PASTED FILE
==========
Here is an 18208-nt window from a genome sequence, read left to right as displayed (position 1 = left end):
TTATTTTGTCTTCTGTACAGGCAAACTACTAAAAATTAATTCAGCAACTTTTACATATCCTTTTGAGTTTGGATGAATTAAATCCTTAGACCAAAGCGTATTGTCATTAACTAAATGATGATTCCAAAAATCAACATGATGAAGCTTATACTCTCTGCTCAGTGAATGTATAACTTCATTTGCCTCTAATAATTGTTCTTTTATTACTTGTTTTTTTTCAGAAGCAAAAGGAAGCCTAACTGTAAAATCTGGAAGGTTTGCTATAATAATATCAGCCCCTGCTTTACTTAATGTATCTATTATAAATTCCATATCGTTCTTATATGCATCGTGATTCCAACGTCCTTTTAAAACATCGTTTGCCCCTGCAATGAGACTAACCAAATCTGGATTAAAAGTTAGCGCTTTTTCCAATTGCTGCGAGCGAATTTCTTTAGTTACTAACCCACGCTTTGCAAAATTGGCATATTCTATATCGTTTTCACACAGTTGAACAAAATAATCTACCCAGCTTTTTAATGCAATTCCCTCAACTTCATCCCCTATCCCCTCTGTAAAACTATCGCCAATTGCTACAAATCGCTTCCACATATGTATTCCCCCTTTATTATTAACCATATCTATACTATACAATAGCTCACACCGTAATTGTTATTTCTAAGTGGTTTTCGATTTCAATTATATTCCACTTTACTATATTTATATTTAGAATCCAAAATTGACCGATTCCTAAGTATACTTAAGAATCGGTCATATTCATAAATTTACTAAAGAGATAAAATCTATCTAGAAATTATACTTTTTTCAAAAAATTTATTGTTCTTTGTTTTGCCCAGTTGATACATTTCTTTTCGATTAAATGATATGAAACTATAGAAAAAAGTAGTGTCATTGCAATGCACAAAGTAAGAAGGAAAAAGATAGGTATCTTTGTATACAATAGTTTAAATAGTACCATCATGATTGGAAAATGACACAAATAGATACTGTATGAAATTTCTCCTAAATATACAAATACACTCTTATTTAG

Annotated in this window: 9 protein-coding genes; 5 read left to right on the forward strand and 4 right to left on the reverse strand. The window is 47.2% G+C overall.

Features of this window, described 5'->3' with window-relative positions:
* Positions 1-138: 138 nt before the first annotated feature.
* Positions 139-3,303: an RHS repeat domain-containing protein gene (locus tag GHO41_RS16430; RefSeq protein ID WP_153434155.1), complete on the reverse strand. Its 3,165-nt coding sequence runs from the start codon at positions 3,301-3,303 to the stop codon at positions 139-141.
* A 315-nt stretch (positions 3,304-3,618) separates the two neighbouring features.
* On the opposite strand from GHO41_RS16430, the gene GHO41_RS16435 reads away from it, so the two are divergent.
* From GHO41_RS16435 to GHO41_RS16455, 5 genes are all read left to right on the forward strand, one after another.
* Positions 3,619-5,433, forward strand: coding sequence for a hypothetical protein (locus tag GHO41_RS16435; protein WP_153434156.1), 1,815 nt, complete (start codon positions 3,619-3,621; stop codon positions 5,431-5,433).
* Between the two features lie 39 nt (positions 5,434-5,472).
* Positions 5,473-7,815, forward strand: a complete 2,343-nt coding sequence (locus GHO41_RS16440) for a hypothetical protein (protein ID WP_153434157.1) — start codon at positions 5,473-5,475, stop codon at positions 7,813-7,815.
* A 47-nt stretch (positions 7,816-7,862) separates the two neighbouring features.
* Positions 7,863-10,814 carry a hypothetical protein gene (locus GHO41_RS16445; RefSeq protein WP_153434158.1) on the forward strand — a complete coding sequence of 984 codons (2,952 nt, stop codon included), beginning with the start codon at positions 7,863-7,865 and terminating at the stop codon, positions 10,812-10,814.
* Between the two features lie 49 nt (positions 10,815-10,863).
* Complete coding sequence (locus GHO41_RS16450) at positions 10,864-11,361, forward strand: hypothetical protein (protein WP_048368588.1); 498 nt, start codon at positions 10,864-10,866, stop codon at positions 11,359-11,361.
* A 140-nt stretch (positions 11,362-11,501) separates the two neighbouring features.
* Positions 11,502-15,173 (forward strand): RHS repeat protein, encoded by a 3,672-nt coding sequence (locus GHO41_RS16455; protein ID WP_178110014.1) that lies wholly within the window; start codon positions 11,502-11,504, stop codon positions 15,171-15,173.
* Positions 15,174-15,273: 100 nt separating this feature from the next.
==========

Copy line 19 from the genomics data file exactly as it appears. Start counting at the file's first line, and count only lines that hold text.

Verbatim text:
* Positions 15,174-15,273: 100 nt separating this feature from the next.